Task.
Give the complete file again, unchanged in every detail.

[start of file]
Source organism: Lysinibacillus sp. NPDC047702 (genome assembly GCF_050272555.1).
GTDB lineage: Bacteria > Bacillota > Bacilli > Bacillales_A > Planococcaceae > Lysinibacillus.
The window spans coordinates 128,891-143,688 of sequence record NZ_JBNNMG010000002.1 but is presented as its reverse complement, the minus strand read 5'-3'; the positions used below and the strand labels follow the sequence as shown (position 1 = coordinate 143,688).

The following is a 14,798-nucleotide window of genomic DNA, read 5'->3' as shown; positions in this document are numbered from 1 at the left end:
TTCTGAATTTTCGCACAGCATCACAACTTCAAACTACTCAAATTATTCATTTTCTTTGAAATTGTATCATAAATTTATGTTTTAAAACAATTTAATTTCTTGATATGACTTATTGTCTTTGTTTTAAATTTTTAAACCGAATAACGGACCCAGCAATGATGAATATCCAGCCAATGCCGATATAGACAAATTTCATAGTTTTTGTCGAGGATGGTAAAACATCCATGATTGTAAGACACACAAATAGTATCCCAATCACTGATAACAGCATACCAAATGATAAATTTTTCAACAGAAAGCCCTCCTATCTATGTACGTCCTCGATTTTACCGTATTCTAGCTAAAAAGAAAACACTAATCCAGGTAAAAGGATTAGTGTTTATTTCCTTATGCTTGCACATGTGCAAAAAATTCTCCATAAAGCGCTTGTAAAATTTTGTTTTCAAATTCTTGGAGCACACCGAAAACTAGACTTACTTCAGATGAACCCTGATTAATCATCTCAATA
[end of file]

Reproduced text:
Source organism: Lysinibacillus sp. NPDC047702 (genome assembly GCF_050272555.1).
GTDB lineage: Bacteria > Bacillota > Bacilli > Bacillales_A > Planococcaceae > Lysinibacillus.
The window spans coordinates 128,891-143,688 of sequence record NZ_JBNNMG010000002.1 but is presented as its reverse complement, the minus strand read 5'-3'; the positions used below and the strand labels follow the sequence as shown (position 1 = coordinate 143,688).

The following is a 14,798-nucleotide window of genomic DNA, read 5'->3' as shown; positions in this document are numbered from 1 at the left end:
TTCTGAATTTTCGCACAGCATCACAACTTCAAACTACTCAAATTATTCATTTTCTTTGAAATTGTATCATAAATTTATGTTTTAAAACAATTTAATTTCTTGATATGACTTATTGTCTTTGTTTTAAATTTTTAAACCGAATAACGGACCCAGCAATGATGAATATCCAGCCAATGCCGATATAGACAAATTTCATAGTTTTTGTCGAGGATGGTAAAACATCCATGATTGTAAGACACACAAATAGTATCCCAATCACTGATAACAGCATACCAAATGATAAATTTTTCAACAGAAAGCCCTCCTATCTATGTACGTCCTCGATTTTACCGTATTCTAGCTAAAAAGAAAACACTAATCCAGGTAAAAGGATTAGTGTTTATTTCCTTATGCTTGCACATGTGCAAAAAATTCTCCATAAAGCGCTTGTAAAATTTTGTTTTCAAATTCTTGGAGCACACCGAAAACTAGACTTACTTCAGATGAACCCTGATTAATCATCTCAATA